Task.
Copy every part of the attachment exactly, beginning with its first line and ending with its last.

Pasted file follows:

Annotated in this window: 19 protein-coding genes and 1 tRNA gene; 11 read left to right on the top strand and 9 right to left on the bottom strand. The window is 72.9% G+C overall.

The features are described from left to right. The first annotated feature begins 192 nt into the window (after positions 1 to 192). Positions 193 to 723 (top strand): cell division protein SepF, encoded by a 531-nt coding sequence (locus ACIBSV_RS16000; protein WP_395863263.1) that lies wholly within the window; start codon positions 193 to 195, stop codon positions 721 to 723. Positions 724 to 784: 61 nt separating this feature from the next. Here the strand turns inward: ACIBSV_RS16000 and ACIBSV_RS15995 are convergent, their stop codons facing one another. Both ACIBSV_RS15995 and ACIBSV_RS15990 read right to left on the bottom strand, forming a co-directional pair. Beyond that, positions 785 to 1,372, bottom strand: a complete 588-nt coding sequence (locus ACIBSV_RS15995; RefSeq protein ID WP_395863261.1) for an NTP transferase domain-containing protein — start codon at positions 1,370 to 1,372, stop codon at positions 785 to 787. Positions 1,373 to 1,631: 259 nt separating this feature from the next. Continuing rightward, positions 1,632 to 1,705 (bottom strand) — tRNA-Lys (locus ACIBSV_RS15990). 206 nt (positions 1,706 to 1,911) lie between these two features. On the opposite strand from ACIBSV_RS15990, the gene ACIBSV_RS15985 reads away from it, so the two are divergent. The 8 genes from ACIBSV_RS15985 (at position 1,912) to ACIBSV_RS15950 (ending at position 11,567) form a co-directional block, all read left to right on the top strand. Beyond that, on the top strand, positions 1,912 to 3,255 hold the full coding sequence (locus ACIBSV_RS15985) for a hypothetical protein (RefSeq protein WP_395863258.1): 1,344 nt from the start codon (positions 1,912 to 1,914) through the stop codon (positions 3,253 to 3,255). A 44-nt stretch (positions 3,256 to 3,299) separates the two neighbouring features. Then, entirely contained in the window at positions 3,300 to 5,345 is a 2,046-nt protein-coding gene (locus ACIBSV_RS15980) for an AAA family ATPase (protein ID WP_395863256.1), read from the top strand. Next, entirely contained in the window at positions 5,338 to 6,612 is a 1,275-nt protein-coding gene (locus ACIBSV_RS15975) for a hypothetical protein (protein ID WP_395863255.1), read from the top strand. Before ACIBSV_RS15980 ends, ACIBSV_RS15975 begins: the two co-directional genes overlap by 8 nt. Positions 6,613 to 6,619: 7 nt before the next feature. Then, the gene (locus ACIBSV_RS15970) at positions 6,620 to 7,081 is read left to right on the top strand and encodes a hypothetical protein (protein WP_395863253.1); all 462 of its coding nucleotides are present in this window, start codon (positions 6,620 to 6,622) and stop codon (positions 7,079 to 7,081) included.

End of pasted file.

Annotated in this window: 19 protein-coding genes and 1 tRNA gene; 11 read left to right on the top strand and 9 right to left on the bottom strand. The window is 72.9% G+C overall.

The features are described from left to right. The first annotated feature begins 192 nt into the window (after positions 1 to 192). Positions 193 to 723 (top strand): cell division protein SepF, encoded by a 531-nt coding sequence (locus ACIBSV_RS16000; protein WP_395863263.1) that lies wholly within the window; start codon positions 193 to 195, stop codon positions 721 to 723. Positions 724 to 784: 61 nt separating this feature from the next. Here the strand turns inward: ACIBSV_RS16000 and ACIBSV_RS15995 are convergent, their stop codons facing one another. Both ACIBSV_RS15995 and ACIBSV_RS15990 read right to left on the bottom strand, forming a co-directional pair. Beyond that, positions 785 to 1,372, bottom strand: a complete 588-nt coding sequence (locus ACIBSV_RS15995; RefSeq protein ID WP_395863261.1) for an NTP transferase domain-containing protein — start codon at positions 1,370 to 1,372, stop codon at positions 785 to 787. Positions 1,373 to 1,631: 259 nt separating this feature from the next. Continuing rightward, positions 1,632 to 1,705 (bottom strand) — tRNA-Lys (locus ACIBSV_RS15990). 206 nt (positions 1,706 to 1,911) lie between these two features. On the opposite strand from ACIBSV_RS15990, the gene ACIBSV_RS15985 reads away from it, so the two are divergent. The 8 genes from ACIBSV_RS15985 (at position 1,912) to ACIBSV_RS15950 (ending at position 11,567) form a co-directional block, all read left to right on the top strand. Beyond that, on the top strand, positions 1,912 to 3,255 hold the full coding sequence (locus ACIBSV_RS15985) for a hypothetical protein (RefSeq protein WP_395863258.1): 1,344 nt from the start codon (positions 1,912 to 1,914) through the stop codon (positions 3,253 to 3,255). A 44-nt stretch (positions 3,256 to 3,299) separates the two neighbouring features. Then, entirely contained in the window at positions 3,300 to 5,345 is a 2,046-nt protein-coding gene (locus ACIBSV_RS15980) for an AAA family ATPase (protein ID WP_395863256.1), read from the top strand. Next, entirely contained in the window at positions 5,338 to 6,612 is a 1,275-nt protein-coding gene (locus ACIBSV_RS15975) for a hypothetical protein (protein ID WP_395863255.1), read from the top strand. Before ACIBSV_RS15980 ends, ACIBSV_RS15975 begins: the two co-directional genes overlap by 8 nt. Positions 6,613 to 6,619: 7 nt before the next feature. Then, the gene (locus ACIBSV_RS15970) at positions 6,620 to 7,081 is read left to right on the top strand and encodes a hypothetical protein (protein WP_395863253.1); all 462 of its coding nucleotides are present in this window, start codon (positions 6,620 to 6,622) and stop codon (positions 7,079 to 7,081) included.